[Show abstract][Hide abstract] ABSTRACT: Hedgehog (Hh) signaling is a regulator of salivary gland morphogenesis, but its role in postnatal glands has only recently begun to be addressed. To examine the effects of deregulated Hh signaling in the salivary gland, we expressed the Hh effector protein GLI1, in salivary epithelial cells using both cytokeratin 5 and mouse mammary tumor virus (MMTV) transgenic systems. Ectopic pathway activation resulted in restrained acinar differentiation, formation of cystic lesions, and prominent appearance of ductal structures. Moreover, induced expression of GLI1 aids the formation of hyperplastic lesions, which closely resemble GLI1-induced changes in murine skin and mammary glands, suggesting that GLI1 targets cells with similar characteristics in different tissues. Furthermore, GLI1-expressing salivary epithelial cells are actively dividing, and GLI1-induced lesions are proliferative, an incident accompanied by enhanced expression of the Hh target genes, cyclin D1, and Snail. GLI1-induced salivary lesions regress after transgene withdrawal and become histologically normalized. Taken together, our data reveal the ability of GLI1 to modulate salivary acinar differentiation and to promote proliferation of ductal epithelial cells.
American Journal Of Pathology 09/2011; 179(5):2569-79. DOI:10.1016/j.ajpath.2011.07.033 · 4.59 Impact Factor
[Show abstract][Hide abstract] ABSTRACT: A diverse set of cellular defects, presumably elicited by multiple genetic alterations, underlies cancer development. Aberrant Hedgehog (Hh) signaling has recently been implicated in the development and maintenance of breast cancer. However, evidence conclusively showing that activated Hh signaling can induce mammary tumors is lacking. We now show that transgenic expression of the Hh effector protein GLI1 under the regulation of the mouse mammary tumor virus promoter, expressed in the mouse mammary gland, is associated with the appearance of hyperplastic lesions, defective terminal end buds, and tumor development. The GLI1-induced tumors are histologically heterogeneous and involve the expansion of a population of epithelial cells expressing the progenitor cell markers keratin 6 and Bmi-1. Moreover, tumor cells express genes involved in proliferation, cell survival, and metastasis. GLI1-induced tumors do not fully regress following transgene deinduction, indicating that some tumors develop and are maintained autonomously, independent of sustained transgenic GLI1 expression. The data strongly support a role of Hh/GLI signaling in breast cancer development and suggest that inhibition of this signaling pathway represents a new therapeutic opportunity for limiting tumorigenesis and early tumorigenic progression.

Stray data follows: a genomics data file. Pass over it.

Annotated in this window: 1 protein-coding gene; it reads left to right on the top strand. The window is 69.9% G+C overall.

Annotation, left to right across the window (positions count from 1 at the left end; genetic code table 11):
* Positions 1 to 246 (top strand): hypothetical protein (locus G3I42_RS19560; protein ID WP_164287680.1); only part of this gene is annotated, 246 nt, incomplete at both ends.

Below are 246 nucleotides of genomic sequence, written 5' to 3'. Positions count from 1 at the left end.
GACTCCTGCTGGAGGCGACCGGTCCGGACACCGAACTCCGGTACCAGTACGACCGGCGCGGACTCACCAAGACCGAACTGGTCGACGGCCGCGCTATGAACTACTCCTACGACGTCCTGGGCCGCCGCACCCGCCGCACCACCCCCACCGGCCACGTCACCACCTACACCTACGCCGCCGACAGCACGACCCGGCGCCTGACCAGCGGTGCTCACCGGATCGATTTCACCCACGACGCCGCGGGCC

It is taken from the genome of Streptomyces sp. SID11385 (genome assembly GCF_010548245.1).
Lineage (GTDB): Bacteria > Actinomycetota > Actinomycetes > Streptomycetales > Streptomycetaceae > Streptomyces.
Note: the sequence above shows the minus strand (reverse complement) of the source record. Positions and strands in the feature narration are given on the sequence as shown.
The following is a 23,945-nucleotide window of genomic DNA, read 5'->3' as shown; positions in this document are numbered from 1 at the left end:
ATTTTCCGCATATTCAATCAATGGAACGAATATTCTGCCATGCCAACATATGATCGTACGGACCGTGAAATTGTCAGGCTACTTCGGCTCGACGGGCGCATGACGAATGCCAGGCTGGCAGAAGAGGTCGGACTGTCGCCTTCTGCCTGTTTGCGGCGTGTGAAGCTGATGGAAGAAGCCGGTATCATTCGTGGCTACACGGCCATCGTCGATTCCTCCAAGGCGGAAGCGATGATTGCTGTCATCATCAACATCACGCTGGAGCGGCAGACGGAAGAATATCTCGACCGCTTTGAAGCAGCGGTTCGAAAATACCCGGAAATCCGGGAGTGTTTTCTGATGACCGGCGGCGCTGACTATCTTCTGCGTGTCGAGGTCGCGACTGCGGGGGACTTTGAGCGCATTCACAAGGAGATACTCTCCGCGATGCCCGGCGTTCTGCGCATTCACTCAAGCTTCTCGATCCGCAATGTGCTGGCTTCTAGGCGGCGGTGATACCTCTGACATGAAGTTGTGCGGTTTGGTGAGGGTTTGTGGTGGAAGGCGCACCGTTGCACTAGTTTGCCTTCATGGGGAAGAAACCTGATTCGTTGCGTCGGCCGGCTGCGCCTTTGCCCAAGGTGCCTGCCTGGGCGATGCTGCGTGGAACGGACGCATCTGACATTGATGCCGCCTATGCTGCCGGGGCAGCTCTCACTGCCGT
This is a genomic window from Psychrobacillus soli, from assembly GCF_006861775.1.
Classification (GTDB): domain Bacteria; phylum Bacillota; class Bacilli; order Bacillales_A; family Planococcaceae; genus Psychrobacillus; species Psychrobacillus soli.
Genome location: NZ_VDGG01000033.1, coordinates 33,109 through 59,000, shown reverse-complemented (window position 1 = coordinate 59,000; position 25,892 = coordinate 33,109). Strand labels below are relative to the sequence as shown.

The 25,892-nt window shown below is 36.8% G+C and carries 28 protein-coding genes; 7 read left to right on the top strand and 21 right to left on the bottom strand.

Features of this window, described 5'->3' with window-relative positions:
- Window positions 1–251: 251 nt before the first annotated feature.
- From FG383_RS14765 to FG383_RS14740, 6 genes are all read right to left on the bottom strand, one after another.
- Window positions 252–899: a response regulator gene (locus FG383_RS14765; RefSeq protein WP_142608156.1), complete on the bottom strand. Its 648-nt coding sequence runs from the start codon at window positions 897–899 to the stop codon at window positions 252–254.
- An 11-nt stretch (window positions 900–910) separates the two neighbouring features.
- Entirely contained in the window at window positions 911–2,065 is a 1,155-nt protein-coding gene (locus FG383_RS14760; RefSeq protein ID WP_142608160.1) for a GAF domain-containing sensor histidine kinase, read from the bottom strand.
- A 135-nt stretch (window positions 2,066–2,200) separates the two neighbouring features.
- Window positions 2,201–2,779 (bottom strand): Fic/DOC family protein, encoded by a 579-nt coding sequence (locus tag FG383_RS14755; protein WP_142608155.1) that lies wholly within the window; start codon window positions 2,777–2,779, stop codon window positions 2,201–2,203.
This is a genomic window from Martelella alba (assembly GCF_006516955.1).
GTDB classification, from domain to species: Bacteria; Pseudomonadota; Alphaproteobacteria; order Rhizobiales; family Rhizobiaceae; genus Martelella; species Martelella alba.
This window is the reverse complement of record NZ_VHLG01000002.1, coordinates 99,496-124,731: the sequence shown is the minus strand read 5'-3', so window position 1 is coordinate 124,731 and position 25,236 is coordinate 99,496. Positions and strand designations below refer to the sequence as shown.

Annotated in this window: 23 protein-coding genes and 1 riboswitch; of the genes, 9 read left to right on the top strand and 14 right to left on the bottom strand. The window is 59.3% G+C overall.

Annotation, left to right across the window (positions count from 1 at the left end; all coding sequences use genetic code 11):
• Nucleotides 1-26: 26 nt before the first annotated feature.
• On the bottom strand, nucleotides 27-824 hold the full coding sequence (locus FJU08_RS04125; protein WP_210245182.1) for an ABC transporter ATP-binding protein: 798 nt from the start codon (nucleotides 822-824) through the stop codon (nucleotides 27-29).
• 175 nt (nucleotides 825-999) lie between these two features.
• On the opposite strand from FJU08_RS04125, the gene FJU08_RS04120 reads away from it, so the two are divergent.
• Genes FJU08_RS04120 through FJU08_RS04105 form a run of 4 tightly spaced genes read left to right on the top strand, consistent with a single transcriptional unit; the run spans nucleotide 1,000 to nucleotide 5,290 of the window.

Cancer Research 06/2009; 69(11):4810-7. DOI:10.1158/0008-5472.CAN-08-3938 · 9.33 Impact Factor
[Show abstract][Hide abstract] ABSTRACT: Breast cancer is the most common cause of cancer death among women worldwide. In order to improve the treatment of this disease, a more complete understanding of its biological basis is necessary. Since the Hedgehog (Hh) pathway was recently found to be required for growth and propagation of a number of different cancers, we discuss here the possible involvement of this pathway in the normal biology and development of cancer in the mammary gland. The use of mouse mammary cancer models has assisted the process of dissecting the mechanisms behind Hh-driven mammary tumour formation and growth. Based on recent studies, we conclude that the inhibition of Hh signalling in breast tumours may interfere with the maintenance of a putative cancer stem cell compartment and the abnormal stimulation of tumour stroma. Therefore, the components of the Hh signalling cascade may provide a set of drug targets, which could be implemented into novel combinatorial strategies for the treatment of breast cancer.
[Show abstract][Hide abstract] ABSTRACT: The Hedgehog signaling pathway regulates the development and function of numerous tissues and when mis-regulated causes tumorigenesis. To assess the role of a deregulated Hedgehog signaling pathway in the mammary gland we targeted the expression of the Hedgehog effector protein, GLI1, to mammary epithelial cells using a bigenic inducible system. A constitutively active Hedgehog signaling pathway resulted with 100% penetrance in an undifferentiated mammary lobuloalveolar network during pregnancy. GLI1-expressing transgenic females were unable to lactate and milk protein gene expression was essentially absent. The inability to lactate was permanent and independent of continued GLI1 transgene expression. An increased expression of the GLI1 response gene Snail coupled to reduced expression of E-cadherin and STAT5 in the transgenic mammary gland provides a likely molecular explanation, underlying the observed phenotypic changes. In addition, remodeling of the mammary gland after parturition was impaired and expression of GLI1 was associated with accumulation of cellular debris in the mammary ducts during involution, indicating a defect in the clearance of dead cells. Areas with highly proliferative epithelial cells were observed in mammary glands with induced expression of GLI1. Within such areas an increased frequency of cells expressing nuclear Cyclin D1 was observed. Taken together the data support the notion that correct regulation of Hedgehog signaling within the epithelial cell compartment is critical for pregnancy-induced mammary gland development and remodeling.